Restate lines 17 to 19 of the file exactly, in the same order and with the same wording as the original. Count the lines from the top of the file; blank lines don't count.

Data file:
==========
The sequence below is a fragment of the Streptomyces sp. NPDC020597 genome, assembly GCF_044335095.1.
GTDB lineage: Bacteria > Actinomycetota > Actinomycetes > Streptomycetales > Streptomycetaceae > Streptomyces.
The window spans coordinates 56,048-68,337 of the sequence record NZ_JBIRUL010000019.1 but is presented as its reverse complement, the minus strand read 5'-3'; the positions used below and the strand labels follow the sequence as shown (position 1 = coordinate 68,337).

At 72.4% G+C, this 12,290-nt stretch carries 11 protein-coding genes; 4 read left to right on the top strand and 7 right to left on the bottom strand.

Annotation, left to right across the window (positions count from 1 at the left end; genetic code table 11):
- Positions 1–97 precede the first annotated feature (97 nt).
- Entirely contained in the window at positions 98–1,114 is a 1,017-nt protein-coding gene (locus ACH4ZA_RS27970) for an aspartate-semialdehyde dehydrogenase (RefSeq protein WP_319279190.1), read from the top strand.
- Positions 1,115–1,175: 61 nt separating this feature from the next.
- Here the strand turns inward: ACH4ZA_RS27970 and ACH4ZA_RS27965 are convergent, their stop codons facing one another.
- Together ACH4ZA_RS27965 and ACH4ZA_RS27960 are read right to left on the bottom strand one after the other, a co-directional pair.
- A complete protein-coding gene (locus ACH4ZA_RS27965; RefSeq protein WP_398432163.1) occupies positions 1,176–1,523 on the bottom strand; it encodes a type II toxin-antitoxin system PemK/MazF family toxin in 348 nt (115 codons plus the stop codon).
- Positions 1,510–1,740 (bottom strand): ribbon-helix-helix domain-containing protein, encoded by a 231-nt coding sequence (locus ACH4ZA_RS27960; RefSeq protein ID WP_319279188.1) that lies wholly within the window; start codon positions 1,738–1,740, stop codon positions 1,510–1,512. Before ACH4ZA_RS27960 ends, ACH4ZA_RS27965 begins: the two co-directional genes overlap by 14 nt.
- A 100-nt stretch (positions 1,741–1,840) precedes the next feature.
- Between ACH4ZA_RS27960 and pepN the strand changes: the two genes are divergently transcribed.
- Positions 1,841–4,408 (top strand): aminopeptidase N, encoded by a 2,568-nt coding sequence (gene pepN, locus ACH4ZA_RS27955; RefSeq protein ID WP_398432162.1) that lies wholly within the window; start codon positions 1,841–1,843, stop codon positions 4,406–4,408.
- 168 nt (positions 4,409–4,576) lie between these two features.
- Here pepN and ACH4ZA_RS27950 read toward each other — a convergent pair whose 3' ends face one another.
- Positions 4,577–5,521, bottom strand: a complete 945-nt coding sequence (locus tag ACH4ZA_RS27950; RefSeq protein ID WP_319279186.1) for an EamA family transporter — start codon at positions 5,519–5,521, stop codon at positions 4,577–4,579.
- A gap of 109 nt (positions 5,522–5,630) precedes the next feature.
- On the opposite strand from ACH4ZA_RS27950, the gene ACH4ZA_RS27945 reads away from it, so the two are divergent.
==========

- Here pepN and ACH4ZA_RS27950 read toward each other — a convergent pair whose 3' ends face one another.
- Positions 4,577–5,521, bottom strand: a complete 945-nt coding sequence (locus tag ACH4ZA_RS27950; RefSeq protein ID WP_319279186.1) for an EamA family transporter — start codon at positions 5,519–5,521, stop codon at positions 4,577–4,579.
- A gap of 109 nt (positions 5,522–5,630) precedes the next feature.